Two Midwestern lawmakers hoping to take down tenure have filed legislation that would eliminate the practice in their respective states.
However, unsurprisingly, the proposals in Missouri and Iowa face backlash from the academic community, which alleges the measures are an attack on academic freedom.
In Missouri, state Rep. Rick Brattin is sponsoring a bill that would prohibit public universities from awarding tenure “to any person who is hired by such institution for the first time on or after January 1, 2018.” The legislation, the Republican said, won’t infringe on professors who have already earned tenure.
Included in House Bill 266, the tenure provision is part of a broader bill aimed at improving transparency in public higher education and requires Missouri’s universities to post informational data on the cost and job prospects of degree programs.
In a phone interview with The College Fix, Brattin called tenure a “completely outdated system,” adding he doesn’t buy the argument that ending the practice will affect the ability to recruit qualified professors.
“And I know the people that are against anything like that say that, ‘Well you wouldn’t be able to find talent.’ Well, that is absolutely ridiculous,” he said. “There are numerous professors that would love nothing more than to have the ability to teach at a four-year institution that would do tremendous work and teach kids outstanding.”
In Iowa, state Sen. Brad Zaun’s legislation goes a step further, proposing to dissolve tenure altogether. If passed, Zaun’s bill would prohibit “the establishment or continuation of a tenure system for any employee” at universities governed by the Iowa Board of Regents. The board oversees the University of Iowa, Iowa State University, and the University of Northern Iowa.
“My thoughts are obviously to end tenure,” Zaun, a Republican, told The Des Moines Register earlier this month. “I think the university should have the flexibility to hire and fire professors and then I don’t think that bad professors should have a lifetime position guaranteed at colleges. It is as simple as that.”
Brattin shared similar sentiments. He said, like with any other job, he thinks professors should have to prove what they’re doing and why they should be holding the job they have.
“What other profession in the United States would you have this sort of protection — have a guaranteed lifetime job,” he said. “You’re going to come up pretty short if you try to research that.”
But those in the academic community say the two pieces of legislation are off track. The American Association of University Professors went so far as to refer to them as “a concerted attack on academic freedom.”
“Academic tenure safeguards academic freedom and higher education’s contribution to a functioning democracy,” the organization said in a statement. “In today’s political climate, with academics and independent media under attack, what is needed is certainly not less due process or fewer protections for open debate, dialogue, and research.”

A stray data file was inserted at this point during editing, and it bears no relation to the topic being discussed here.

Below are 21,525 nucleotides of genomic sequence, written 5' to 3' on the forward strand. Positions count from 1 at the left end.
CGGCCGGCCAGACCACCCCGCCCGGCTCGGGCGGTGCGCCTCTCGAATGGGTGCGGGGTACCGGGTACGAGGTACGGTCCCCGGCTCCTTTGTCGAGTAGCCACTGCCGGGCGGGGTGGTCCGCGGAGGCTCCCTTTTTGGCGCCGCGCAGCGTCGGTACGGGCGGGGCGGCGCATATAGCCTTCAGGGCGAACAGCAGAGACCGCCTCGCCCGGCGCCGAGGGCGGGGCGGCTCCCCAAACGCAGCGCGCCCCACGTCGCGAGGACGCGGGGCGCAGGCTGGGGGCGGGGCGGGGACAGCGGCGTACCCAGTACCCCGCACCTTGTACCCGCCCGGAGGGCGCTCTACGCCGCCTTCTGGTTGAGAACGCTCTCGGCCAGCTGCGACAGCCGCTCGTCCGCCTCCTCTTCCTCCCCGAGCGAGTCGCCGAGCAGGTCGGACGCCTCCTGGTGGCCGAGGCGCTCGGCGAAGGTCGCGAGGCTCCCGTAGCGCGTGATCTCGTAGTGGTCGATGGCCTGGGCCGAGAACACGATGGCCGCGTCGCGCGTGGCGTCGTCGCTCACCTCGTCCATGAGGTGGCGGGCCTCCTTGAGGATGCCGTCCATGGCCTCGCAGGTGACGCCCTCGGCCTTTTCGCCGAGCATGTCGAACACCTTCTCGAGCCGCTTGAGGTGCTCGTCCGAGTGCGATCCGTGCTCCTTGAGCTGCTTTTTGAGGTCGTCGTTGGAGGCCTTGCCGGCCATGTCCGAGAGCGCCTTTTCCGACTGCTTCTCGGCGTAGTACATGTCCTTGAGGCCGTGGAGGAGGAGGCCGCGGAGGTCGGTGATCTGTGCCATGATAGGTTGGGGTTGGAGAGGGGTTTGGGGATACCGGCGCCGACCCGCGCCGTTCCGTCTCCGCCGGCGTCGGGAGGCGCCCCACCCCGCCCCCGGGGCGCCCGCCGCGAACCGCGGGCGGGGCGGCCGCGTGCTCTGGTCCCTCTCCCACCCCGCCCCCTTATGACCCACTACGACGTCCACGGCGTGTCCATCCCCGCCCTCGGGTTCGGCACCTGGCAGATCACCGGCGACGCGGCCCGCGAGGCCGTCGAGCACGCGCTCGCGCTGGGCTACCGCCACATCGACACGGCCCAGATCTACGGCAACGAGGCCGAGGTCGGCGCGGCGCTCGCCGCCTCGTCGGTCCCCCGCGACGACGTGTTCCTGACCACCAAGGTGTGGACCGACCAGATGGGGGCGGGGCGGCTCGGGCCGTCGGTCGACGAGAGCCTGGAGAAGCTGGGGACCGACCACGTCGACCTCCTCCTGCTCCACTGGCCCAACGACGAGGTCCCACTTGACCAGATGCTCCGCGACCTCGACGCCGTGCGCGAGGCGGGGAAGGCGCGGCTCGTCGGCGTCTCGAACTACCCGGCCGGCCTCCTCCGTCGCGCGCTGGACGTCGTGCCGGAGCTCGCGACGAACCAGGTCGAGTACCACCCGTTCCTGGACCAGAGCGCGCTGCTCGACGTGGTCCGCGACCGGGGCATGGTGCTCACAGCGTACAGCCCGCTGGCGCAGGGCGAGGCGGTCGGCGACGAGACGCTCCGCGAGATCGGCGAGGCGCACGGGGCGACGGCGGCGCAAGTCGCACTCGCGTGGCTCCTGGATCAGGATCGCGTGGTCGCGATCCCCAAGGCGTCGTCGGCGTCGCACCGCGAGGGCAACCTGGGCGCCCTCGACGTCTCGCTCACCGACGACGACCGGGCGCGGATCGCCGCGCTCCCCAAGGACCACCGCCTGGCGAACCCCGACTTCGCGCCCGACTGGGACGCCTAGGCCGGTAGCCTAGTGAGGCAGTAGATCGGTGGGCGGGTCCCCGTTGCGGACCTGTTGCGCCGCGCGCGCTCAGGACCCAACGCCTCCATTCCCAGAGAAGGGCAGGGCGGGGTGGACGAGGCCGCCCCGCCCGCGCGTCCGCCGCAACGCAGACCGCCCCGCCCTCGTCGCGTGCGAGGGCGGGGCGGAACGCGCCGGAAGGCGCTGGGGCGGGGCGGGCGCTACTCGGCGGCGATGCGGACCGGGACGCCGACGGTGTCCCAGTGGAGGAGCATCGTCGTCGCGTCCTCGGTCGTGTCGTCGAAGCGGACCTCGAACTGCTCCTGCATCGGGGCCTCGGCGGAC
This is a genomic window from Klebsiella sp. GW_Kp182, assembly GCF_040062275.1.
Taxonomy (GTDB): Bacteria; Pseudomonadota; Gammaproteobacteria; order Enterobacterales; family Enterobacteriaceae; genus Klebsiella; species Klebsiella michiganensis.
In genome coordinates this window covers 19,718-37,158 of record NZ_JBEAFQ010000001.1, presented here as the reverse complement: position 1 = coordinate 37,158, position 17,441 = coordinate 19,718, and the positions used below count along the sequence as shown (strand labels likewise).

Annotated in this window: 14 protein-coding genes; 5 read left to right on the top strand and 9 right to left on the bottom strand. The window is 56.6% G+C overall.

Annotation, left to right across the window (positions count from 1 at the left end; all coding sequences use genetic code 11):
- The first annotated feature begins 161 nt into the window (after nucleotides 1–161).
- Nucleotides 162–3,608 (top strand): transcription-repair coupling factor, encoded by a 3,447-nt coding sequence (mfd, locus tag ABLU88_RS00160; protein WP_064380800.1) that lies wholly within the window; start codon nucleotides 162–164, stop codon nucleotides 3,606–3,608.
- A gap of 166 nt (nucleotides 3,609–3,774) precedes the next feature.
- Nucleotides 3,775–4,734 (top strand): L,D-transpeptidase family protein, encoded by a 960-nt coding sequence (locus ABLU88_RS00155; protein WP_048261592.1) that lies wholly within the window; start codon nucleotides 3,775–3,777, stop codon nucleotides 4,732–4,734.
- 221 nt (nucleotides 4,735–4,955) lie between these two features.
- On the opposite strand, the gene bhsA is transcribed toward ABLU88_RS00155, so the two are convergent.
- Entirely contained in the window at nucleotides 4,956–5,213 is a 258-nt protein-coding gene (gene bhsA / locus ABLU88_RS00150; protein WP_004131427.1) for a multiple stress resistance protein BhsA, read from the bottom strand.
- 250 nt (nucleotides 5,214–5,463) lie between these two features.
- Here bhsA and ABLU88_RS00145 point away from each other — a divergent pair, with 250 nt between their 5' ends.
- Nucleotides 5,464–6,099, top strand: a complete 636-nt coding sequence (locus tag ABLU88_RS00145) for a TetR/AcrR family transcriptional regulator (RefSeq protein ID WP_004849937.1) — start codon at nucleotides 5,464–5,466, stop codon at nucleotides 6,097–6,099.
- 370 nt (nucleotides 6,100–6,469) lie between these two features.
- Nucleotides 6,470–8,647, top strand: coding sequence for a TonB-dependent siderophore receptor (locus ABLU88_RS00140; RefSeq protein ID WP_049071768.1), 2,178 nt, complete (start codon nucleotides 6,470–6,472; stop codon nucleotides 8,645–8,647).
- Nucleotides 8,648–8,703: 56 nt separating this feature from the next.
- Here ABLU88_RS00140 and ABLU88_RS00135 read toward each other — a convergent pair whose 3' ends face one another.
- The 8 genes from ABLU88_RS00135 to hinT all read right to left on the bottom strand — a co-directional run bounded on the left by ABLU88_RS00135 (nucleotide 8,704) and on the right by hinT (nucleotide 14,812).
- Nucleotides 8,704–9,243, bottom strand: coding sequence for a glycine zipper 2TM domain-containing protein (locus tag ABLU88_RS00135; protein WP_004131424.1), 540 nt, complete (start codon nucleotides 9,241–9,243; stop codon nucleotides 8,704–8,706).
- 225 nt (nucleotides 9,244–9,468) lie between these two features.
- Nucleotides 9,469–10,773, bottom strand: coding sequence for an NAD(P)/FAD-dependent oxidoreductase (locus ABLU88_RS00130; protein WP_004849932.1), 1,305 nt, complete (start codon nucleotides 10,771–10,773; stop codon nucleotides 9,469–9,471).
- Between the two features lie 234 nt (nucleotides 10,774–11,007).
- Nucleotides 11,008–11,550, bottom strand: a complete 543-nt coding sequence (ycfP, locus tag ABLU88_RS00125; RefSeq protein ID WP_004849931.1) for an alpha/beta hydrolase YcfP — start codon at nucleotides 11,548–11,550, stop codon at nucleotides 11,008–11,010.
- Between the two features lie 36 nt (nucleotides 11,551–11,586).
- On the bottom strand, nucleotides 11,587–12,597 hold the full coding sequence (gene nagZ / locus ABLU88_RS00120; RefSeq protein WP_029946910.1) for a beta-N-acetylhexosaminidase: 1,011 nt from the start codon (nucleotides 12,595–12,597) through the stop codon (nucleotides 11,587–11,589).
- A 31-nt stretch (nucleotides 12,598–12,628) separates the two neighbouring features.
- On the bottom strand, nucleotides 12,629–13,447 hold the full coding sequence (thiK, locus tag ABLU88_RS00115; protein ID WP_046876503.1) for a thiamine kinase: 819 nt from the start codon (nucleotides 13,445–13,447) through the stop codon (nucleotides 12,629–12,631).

But the argument that eliminating tenure would curb academic freedom is one Brattin finds invalid.
“If you’re doing what you were hired to do and doing research that you’re hired to do, what worry do you have,” he said.
And given higher education’s drive for STEM — Science, Technology, Engineering and Math — education, Brattin questioned what kind of academic freedom professors need when teaching such courses.
The Iowa City Press-Citizen reports that numerous campus leaders have spoken in defense of tenure following introduction of Zahn’s legislation in Iowa.
At the University of Northern Iowa, the interim and incoming presidents told faculty in a joint memo that tenure is “a central component to our ability to maintain high quality learning on the campus.”
Bruce Harreld, president of the University of Iowa, sent a similar message to faculty at his institution.
“Freedom to push these boundaries is critical and should never be impeded,” he wrote in a statement. “This freedom is indispensable to our mission of contributing to the common good through our research, scholarship, and creative endeavor, and to ensuring our students’ freedom to learn.”
While Republicans hold the power in Iowa’s General Assembly, The Press-Citizen reports “it seems unlikely [Zaun’s] bill will make it through the legislative process” noting it doesn’t have the support of important GOP officials, including Bruce Rastetter, president of the Iowa Board of Regents.
“We recognize the concern about merit-based evaluations addressed in the bill, however the Board of Regents understands the role of tenure,” Rastetter told The Des Moines Register. “We oppose this bill, and I look forward to meeting with Sen. Zaun to hear his thoughts.”
Opposition from campus leaders in Missouri seems to have been mum, but a hearing on Brattin’s bill hasn’t been scheduled in the Missouri House. However, the representative said he believes there will be one held this session, adding a number of his colleagues have voiced support for the legislation.